Vietnam’s venture capital (VC) industry took shape in the late 1990s during a period of exceptional economic growth in the country and the development of its high-technology sector. High growth rates and technological advances have typically coincided with both strong VC market activity and state support of equity financing. This, however, has not been the case in Vietnam. In this article a policy diffusion framework is used to investigate the international and domestic origins of Vietnam’s nascent VC policies, and how they became part of the agenda of the Communist Party of Vietnam (CPV) as credit-based, rather than equity-based, solutions. The article argues that Vietnam’s heterodox approach to VC policy results from both external forces from donors and from domestic factors. In particular, Vietnamese policymakers have a preference for credit-based SME financing solutions and Vietnam’s official development assistance providers diffuse expertise on loans, not equity investments, to the Socialist Republic. The only donors recommending VC and equity-based financing in Vietnam have gone “around the state” rather than through it by working directly with the private sector. As a result, Vietnam’s SME financing initiatives have significantly diverged from international VC policy patterns.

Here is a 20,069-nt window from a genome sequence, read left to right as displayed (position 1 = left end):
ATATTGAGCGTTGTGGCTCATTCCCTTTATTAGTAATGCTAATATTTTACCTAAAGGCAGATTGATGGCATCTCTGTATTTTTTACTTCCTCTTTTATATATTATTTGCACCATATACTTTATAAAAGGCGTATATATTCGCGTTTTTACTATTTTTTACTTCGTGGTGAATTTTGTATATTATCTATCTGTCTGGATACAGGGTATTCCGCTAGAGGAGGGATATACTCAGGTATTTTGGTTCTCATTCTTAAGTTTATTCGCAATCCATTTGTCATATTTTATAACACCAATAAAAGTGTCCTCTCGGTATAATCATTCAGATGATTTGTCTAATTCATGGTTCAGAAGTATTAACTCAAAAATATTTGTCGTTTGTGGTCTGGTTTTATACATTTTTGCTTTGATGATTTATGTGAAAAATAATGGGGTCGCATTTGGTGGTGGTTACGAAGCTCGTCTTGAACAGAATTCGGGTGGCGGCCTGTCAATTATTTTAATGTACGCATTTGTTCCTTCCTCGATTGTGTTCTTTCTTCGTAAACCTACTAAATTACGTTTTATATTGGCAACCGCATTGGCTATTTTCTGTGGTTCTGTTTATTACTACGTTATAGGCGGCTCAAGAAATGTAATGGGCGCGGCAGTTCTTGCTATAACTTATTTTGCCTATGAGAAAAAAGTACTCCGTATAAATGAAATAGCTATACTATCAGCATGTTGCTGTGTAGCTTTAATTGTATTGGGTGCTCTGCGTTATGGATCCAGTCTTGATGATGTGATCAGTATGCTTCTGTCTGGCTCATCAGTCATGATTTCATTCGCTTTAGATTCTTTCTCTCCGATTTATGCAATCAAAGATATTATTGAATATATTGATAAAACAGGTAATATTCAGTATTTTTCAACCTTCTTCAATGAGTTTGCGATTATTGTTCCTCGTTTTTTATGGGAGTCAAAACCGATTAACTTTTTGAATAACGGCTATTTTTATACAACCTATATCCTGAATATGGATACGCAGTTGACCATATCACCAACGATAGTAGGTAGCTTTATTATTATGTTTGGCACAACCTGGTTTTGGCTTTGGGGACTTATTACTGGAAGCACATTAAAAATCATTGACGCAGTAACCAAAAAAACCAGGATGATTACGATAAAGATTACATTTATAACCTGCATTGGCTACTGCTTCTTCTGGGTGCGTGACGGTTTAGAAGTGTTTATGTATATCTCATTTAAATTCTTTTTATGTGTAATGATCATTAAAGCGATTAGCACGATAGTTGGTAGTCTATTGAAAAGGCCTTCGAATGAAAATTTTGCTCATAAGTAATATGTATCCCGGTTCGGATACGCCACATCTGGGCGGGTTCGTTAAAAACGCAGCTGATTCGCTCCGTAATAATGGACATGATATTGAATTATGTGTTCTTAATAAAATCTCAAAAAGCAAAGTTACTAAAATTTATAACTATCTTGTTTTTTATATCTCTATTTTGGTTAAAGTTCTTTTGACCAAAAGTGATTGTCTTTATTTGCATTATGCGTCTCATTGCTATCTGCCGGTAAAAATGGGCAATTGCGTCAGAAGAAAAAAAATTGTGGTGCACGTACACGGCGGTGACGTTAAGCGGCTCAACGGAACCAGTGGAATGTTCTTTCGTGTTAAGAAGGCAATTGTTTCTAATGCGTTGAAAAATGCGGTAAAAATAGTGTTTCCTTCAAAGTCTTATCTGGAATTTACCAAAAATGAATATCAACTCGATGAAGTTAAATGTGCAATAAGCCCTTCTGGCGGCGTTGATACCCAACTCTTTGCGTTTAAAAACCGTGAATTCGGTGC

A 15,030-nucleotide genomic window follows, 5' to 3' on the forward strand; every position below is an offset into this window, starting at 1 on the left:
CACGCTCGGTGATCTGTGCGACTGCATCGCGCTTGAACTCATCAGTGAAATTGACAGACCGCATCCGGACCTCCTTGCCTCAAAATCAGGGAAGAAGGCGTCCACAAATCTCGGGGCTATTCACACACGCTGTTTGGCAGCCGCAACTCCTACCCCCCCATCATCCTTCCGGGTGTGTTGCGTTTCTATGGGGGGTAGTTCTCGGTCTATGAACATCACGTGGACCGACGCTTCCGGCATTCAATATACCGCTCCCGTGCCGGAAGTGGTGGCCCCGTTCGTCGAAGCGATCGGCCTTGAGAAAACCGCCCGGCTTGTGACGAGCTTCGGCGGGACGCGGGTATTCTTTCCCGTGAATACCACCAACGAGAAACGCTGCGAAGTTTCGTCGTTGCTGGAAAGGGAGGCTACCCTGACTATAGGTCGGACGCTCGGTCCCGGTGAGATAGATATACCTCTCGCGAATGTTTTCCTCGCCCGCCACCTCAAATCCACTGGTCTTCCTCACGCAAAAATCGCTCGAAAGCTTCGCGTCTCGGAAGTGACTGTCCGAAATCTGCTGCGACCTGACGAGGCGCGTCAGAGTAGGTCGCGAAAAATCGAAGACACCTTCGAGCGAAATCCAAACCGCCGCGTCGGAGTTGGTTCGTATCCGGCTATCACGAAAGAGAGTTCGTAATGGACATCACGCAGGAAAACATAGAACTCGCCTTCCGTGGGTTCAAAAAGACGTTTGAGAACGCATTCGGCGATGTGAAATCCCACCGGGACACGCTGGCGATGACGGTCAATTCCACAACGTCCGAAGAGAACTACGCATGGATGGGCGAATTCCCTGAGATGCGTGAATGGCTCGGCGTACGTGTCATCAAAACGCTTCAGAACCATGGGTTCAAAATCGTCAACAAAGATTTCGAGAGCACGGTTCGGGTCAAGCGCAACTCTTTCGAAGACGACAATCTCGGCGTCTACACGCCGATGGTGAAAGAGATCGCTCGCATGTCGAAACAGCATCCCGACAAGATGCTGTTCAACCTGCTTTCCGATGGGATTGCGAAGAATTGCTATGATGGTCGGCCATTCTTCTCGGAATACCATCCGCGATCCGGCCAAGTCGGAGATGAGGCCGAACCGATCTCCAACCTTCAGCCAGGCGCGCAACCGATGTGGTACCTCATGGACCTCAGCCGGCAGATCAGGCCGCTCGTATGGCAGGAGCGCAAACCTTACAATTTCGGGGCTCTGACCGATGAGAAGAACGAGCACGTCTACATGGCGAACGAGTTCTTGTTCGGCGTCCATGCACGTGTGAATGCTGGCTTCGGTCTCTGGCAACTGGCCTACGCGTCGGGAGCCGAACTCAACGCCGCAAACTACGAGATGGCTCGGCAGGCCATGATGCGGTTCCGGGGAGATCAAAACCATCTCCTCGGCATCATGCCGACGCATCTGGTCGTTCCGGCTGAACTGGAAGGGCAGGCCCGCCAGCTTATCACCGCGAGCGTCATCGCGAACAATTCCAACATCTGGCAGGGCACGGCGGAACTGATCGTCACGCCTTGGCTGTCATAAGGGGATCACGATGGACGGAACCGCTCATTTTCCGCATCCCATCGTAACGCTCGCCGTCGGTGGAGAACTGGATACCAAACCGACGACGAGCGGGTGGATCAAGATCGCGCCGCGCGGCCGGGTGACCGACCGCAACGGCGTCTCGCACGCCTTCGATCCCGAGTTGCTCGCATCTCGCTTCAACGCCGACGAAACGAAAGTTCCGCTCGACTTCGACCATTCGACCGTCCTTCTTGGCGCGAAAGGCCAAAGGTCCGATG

- venture capital markets, industrial policy, Vietnam, international organisations, financialisation, official development assistance